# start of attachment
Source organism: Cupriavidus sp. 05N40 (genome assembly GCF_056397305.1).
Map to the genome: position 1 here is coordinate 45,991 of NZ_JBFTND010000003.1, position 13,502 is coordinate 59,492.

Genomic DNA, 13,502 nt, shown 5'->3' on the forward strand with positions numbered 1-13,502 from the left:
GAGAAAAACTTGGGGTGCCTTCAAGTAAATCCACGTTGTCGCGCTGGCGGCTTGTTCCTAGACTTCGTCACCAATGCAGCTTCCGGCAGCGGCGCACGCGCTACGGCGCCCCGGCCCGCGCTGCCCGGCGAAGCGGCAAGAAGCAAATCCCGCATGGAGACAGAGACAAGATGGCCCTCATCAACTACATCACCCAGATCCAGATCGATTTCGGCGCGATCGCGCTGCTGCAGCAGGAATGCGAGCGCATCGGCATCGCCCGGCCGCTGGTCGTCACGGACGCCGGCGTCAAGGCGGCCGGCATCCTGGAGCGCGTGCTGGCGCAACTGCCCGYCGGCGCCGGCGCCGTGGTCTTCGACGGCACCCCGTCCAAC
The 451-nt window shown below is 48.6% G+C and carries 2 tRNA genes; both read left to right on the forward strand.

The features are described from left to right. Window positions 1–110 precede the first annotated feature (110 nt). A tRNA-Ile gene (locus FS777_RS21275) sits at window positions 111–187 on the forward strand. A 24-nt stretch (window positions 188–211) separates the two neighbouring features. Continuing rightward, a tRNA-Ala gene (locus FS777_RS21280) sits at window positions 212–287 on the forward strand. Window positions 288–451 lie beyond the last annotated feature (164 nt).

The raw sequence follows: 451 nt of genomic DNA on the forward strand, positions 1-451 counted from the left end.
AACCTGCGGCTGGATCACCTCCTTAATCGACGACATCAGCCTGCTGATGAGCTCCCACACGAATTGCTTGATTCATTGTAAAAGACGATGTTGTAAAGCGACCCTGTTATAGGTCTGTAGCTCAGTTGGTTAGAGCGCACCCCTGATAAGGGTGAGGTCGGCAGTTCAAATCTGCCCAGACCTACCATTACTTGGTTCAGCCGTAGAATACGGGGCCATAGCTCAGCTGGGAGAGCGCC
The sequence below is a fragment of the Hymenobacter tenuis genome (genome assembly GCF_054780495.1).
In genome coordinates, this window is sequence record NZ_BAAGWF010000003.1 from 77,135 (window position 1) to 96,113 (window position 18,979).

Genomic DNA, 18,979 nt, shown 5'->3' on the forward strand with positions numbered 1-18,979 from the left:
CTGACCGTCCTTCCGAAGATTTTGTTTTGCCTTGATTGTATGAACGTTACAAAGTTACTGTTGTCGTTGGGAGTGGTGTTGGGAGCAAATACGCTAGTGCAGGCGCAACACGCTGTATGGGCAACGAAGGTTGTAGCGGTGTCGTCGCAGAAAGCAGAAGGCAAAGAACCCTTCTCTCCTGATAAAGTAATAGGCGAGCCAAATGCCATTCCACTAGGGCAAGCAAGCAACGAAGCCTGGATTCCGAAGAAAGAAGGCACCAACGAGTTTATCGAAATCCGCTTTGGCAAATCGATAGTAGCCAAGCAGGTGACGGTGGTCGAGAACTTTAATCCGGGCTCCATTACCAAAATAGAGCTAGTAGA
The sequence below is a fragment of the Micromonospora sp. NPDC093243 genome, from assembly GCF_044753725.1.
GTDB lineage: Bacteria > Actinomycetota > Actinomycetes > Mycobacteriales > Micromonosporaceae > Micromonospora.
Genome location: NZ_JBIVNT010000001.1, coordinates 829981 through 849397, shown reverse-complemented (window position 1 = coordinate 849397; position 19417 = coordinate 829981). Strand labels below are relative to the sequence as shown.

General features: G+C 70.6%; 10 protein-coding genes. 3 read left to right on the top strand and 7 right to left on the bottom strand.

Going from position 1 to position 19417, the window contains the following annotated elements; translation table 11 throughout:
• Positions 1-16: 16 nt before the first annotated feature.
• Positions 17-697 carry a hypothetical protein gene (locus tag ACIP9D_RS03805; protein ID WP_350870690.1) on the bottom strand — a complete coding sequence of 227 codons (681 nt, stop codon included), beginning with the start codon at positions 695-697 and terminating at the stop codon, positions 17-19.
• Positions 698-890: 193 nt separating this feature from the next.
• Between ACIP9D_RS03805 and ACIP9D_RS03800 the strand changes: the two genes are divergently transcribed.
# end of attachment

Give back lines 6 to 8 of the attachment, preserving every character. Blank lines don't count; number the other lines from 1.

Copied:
The features are described from left to right. Window positions 1–110 precede the first annotated feature (110 nt). A tRNA-Ile gene (locus FS777_RS21275) sits at window positions 111–187 on the forward strand. A 24-nt stretch (window positions 188–211) separates the two neighbouring features. Continuing rightward, a tRNA-Ala gene (locus FS777_RS21280) sits at window positions 212–287 on the forward strand. Window positions 288–451 lie beyond the last annotated feature (164 nt).

The raw sequence follows: 451 nt of genomic DNA on the forward strand, positions 1-451 counted from the left end.
AACCTGCGGCTGGATCACCTCCTTAATCGACGACATCAGCCTGCTGATGAGCTCCCACACGAATTGCTTGATTCATTGTAAAAGACGATGTTGTAAAGCGACCCTGTTATAGGTCTGTAGCTCAGTTGGTTAGAGCGCACCCCTGATAAGGGTGAGGTCGGCAGTTCAAATCTGCCCAGACCTACCATTACTTGGTTCAGCCGTAGAATACGGGGCCATAGCTCAGCTGGGAGAGCGCC